The United States criminal justice system is supposed to have myriad safeguards protecting criminal defendants. The safeguards in the U.S. Constitution, including guarantees of due process, have been broadly applied. Defendants are not only entitled to a fair trial, but are also protected from ex post facto laws, which are laws that are passed to apply retroactively. The structure of the U.S. justice system works to help maintain the rule of law, which is a broad set of principles requiring governments to exercise power in accordance with clear legal principles and well-established rules.
In reality, however, there has been a troubling trend towards overcharging defendants, prosecuting people for serious crimes under laws that no reasonable person would believe apply to the situation. One clear example of this is in a case that recently came before the U.S. Supreme Court: Yates v. United States.
In Yates, a fisherman was caught illegally catching grouper that were undersized. Officials told Yates to keep the fish in order to preserve the evidence of his alleged crime. Instead of complying with the order, Yates instructed the crew to throw the undersized grouper overboard.
Yates was not simply charged with catching undersized fish. Instead, federal authorities charged him under the Sarbanes-Oxley Act. Sarbanes-Oxley was enacted after the Enron Scandal in order to prevent financial firms from shredding documents that could prove to be incriminating. Sarbanes-Oxley’s language in Section 1519 prohibits the destruction of any records, documents, or tangible objects with the intention of obstructing a federal investigation. The potential penalty for violating this code section could include 20 years imprisonment.
Yates not unreasonably believed that he had been denied fair notice that throwing a fish overboard could be a violation of Sarbanes-Oxley that would result in 20-years of jail time. The dispute regarding whether the statute could apply against Yates made it all the way to the United States Supreme Court, which ruled 5-4 that Yates could not have violated Section 1519 because the fish were not tangible objects under the definition of the statute, as interpreted by its overall language and title.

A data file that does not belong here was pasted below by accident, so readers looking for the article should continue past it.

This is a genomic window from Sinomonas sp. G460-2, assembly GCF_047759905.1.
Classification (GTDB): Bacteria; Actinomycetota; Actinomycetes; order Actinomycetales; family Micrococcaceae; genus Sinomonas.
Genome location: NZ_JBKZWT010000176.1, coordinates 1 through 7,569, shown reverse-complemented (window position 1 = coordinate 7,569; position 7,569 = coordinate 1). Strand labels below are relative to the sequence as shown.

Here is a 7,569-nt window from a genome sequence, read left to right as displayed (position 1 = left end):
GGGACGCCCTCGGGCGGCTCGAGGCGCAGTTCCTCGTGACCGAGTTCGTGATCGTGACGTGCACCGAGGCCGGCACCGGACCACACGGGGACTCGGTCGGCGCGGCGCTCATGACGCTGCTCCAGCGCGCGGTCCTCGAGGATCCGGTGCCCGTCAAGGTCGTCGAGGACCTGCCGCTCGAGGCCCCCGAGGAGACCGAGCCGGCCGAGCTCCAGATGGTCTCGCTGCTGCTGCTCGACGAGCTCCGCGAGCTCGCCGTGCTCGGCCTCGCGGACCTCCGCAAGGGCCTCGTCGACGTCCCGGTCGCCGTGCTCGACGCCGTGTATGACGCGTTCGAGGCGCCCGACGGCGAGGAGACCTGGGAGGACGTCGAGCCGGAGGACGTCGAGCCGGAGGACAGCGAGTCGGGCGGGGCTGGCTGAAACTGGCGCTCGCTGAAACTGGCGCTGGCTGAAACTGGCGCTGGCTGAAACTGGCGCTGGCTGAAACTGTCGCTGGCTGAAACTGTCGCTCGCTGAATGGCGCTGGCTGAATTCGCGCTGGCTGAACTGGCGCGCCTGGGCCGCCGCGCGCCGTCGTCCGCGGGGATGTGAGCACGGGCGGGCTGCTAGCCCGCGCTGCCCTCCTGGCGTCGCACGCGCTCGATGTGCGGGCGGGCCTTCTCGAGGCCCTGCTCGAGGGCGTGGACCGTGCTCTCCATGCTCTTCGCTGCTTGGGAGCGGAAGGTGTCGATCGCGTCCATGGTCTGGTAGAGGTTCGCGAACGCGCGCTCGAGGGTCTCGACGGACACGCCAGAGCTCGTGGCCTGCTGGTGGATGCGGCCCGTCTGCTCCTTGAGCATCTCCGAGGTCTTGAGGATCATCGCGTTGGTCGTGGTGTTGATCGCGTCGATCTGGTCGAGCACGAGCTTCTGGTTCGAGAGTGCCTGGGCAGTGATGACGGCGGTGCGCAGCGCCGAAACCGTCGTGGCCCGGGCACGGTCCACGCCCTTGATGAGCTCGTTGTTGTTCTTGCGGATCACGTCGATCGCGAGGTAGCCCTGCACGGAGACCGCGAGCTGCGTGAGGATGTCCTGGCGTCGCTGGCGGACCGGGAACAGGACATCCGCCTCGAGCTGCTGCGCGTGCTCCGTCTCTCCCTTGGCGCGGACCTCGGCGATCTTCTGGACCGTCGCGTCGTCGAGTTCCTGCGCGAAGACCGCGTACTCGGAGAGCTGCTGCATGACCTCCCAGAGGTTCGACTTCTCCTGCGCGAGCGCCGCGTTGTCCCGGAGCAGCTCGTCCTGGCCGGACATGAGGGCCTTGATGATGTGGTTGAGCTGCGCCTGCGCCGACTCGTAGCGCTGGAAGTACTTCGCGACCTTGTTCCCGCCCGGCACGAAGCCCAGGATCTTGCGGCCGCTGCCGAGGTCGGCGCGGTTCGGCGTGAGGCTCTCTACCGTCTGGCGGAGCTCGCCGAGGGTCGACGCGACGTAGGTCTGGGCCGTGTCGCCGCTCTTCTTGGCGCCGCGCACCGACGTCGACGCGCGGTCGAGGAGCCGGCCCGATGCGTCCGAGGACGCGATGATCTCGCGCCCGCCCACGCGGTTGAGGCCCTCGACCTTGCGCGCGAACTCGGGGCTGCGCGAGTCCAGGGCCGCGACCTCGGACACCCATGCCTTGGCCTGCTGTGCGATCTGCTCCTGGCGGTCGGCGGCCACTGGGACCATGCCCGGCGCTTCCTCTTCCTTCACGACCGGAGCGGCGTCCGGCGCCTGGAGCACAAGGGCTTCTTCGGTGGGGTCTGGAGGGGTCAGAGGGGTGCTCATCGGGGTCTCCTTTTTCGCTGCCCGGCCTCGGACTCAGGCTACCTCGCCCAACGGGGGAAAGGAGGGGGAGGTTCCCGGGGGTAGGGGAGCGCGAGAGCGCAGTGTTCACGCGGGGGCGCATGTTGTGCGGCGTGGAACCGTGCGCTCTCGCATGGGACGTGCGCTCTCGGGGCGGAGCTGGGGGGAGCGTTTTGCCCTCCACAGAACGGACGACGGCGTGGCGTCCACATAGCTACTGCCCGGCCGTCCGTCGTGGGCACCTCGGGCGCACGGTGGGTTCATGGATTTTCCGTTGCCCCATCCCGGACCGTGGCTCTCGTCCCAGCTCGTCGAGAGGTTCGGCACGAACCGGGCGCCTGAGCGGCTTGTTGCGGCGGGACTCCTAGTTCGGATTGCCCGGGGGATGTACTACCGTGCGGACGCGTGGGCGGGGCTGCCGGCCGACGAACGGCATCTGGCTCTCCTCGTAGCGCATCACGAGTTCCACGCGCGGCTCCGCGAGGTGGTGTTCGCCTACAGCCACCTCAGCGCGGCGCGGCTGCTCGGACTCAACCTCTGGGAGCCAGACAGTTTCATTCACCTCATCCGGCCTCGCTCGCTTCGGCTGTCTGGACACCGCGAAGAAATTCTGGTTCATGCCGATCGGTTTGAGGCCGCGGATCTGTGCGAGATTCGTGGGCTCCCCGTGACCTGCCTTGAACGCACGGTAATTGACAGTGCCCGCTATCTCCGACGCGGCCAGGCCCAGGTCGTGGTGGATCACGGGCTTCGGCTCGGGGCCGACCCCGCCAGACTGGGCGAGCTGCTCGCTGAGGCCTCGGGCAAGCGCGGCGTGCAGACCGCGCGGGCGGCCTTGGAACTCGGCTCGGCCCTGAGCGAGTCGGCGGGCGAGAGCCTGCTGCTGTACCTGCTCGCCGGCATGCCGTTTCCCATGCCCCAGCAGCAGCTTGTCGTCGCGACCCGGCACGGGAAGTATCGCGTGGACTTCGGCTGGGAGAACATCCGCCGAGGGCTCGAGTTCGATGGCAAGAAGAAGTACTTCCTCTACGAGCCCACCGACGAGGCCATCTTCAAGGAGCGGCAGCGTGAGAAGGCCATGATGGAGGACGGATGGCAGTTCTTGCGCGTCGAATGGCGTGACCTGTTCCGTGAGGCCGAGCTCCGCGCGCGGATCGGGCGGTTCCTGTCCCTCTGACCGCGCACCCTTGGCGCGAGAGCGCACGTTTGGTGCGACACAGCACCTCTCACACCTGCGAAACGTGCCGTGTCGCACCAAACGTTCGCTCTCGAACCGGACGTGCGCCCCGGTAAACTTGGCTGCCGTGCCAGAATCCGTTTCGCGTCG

The majority opinion of the five justices who voted against applying the statute to Yates focused on the definition of a tangible object and interpreted the Statute narrowly to define a tangible object under 1519 to only include an object “used to record or preserve information.”
In the dissent, however, a straight textual approach was applied and the four dissenting judges argued that “tangible objects” in Sarbanes-Oxley should have its ordinary meaning. The fish was touchable, and thus was a tangible object because it is touchable.
However, Part III of the dissent also included some very important language. The dissent discussed the disturbing possibility that a person could potentially be exposed to 20-years imprisonment just for tampering with a physical object that might have evidentiary value, writing: “That brings to the surface the real issue: overcriminalization and excessive punishment in the U.S. Code.”
The dissenters called Section 1519 a bad law because it is overly broad and warned that this is not an anomaly but instead is an “emblem of a deeper pathology in the federal criminal code.”
Statutes are being written too broadly or are poorly worded so they can apply in too many situations. Prosecutors are aggressive in charging defendants with serious crimes under these overly broad statutes. The result is that someone who threw a few fish overboard was one vote away from spending two decades in prison.
These troubling trends in the criminal justice system make it more important than ever for every defendant who is charged with any crime to be represented by a knowledgeable criminal defense lawyer who can aggressively protect his or her rights.